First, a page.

Occasionally a bit of book-to-film news seems to come out of nowhere and create some genuine surprise. So, amidst reports of this-or-that being remade, rebooted, retread, reimagined, or reduxed (what is it this week? Lord of the Ring Tones? Aliens vs. Predator vs. Chucky vs. Tony Montana? T.J. Hooker on Mars?) it seems there is actually an original, never done before, not part of a hot franchise redo, SF book adaptation slated for television. Gordon R. Dickson’s Childe Cycle, better known by the name of the first book in the series, Dorsai!, is being made into a live action series by MDR productions (official site). Announcements to that effect can be read at SFsignal and SF Crowsnest.
Not a great deal of information on it yet, just some nice art and story boards, and general background. The Dorsai! universe is an interesting choice, from a series of books I enjoyed but one that felt very disjointed and fragmented due to the long time separating books, the somewhat cobbled together nature of the earlier ones, and similar issues. I have a bit of a hard time imagining the tv series (or mini-series more likely) picking up on future books as, if I recall correctly, they mostly all jump ahead in time and present an entirely new cast of characters.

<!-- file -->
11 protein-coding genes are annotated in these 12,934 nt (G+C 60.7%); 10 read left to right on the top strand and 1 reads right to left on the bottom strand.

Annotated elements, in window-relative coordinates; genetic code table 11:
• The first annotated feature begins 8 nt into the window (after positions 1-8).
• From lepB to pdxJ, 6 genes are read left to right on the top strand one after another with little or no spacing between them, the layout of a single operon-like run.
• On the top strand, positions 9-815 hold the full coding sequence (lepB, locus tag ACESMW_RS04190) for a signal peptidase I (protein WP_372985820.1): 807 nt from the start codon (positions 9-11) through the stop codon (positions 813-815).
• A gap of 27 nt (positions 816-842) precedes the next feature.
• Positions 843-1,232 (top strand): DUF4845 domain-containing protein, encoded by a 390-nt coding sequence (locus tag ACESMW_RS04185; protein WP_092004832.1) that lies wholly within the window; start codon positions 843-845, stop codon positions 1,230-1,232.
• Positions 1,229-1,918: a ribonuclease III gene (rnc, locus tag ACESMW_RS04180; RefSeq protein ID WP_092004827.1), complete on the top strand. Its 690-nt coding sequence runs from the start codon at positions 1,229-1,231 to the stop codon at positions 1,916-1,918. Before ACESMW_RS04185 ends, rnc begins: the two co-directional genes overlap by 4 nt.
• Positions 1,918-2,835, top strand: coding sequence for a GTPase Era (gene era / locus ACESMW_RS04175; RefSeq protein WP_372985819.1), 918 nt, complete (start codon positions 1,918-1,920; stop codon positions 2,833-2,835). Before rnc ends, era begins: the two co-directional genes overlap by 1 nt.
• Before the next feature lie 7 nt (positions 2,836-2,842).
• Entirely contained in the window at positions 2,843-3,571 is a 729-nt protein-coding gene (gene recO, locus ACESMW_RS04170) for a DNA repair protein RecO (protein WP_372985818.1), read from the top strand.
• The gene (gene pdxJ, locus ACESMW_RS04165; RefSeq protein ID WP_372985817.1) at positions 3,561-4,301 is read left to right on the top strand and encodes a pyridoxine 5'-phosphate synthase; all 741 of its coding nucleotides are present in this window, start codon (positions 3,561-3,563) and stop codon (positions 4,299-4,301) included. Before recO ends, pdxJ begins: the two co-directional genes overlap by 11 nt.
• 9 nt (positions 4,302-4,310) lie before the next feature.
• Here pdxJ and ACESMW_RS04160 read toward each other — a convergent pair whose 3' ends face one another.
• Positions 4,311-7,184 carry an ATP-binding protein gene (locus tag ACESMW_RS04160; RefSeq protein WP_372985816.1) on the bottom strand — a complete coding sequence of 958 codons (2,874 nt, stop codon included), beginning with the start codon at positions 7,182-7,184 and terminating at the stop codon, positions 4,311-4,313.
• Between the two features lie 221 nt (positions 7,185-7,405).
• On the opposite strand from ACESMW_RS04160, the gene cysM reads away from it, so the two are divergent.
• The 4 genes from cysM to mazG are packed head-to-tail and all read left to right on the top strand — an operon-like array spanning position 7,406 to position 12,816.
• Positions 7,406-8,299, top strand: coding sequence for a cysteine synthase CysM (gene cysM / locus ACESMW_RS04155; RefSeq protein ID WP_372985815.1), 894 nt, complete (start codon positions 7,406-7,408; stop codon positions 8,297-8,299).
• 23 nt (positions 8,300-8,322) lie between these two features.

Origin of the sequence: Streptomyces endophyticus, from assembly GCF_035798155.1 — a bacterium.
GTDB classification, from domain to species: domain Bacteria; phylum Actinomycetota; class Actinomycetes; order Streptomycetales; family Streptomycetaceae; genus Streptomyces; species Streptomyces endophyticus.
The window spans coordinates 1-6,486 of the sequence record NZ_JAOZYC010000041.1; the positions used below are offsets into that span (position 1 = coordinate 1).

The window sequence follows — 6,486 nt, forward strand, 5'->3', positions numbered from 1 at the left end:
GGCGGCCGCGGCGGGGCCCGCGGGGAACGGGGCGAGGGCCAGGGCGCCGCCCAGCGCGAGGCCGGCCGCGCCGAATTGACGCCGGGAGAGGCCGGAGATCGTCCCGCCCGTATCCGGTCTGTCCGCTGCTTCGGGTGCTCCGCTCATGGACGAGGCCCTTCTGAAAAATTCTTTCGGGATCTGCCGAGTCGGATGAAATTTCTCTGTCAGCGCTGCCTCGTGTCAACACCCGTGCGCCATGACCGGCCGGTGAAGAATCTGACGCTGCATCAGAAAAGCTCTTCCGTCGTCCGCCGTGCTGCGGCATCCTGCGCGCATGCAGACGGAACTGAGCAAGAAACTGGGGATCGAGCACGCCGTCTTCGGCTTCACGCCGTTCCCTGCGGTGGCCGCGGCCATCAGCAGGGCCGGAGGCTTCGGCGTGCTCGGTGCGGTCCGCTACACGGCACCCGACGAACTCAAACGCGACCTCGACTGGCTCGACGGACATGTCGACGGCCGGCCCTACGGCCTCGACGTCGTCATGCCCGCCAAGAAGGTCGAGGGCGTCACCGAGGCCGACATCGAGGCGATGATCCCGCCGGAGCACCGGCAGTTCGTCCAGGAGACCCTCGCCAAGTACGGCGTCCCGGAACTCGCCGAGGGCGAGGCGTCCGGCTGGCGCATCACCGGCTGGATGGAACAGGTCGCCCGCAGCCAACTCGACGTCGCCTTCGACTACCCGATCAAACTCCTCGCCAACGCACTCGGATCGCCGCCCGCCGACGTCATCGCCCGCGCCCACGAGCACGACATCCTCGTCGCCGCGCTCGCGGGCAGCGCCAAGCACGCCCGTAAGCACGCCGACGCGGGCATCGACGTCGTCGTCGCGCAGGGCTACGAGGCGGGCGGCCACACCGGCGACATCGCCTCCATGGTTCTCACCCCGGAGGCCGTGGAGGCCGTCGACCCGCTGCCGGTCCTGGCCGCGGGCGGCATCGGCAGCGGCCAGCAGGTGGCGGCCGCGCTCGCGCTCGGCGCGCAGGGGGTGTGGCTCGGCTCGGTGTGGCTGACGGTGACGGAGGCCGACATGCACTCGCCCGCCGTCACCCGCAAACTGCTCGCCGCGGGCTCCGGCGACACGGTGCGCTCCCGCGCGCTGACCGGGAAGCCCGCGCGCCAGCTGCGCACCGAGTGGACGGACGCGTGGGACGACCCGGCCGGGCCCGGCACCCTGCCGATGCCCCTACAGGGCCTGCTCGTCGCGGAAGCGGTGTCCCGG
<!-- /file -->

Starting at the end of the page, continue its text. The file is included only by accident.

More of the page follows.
But Dorsai! had a great space opera/military science fiction feel to it, and seemed to me a partial inspiration for Herbert’s Dune universe. In a galaxy-spanning future, mankind has fragmented into specialist cultures, and the Dorsai are a warrior society of crack mercenaries. A great genius emerges among them, and makes them more than mere guns-for-hire, in a story that is full of politics and battles. It’s been quite a while since I’ve read the books, but they were certainly enjoyable.
One thing that struck me as odd on the Dorsai! site is a press release: “MDR Entertainment, a production company that creates original programming is announcing their first live action series for television: Dorsai has been designed around kids ages 8 – 14.” Say what? I’m all for making it family friendly, but the words designed around seem to imply that this is being made for children. Hopefully it’s a bit of targeted hyperbole for a press release that went out to some kid-centric organization and my initial reaction of irritation (at the notion that a story about spaceships and super-soldiers just has to be aimed at kids, you can’t take that seriously) is misplaced. As always, I’ll flip the autopilot to ‘guardedly optimistic’ and wait and see with the rest of us how this turns out.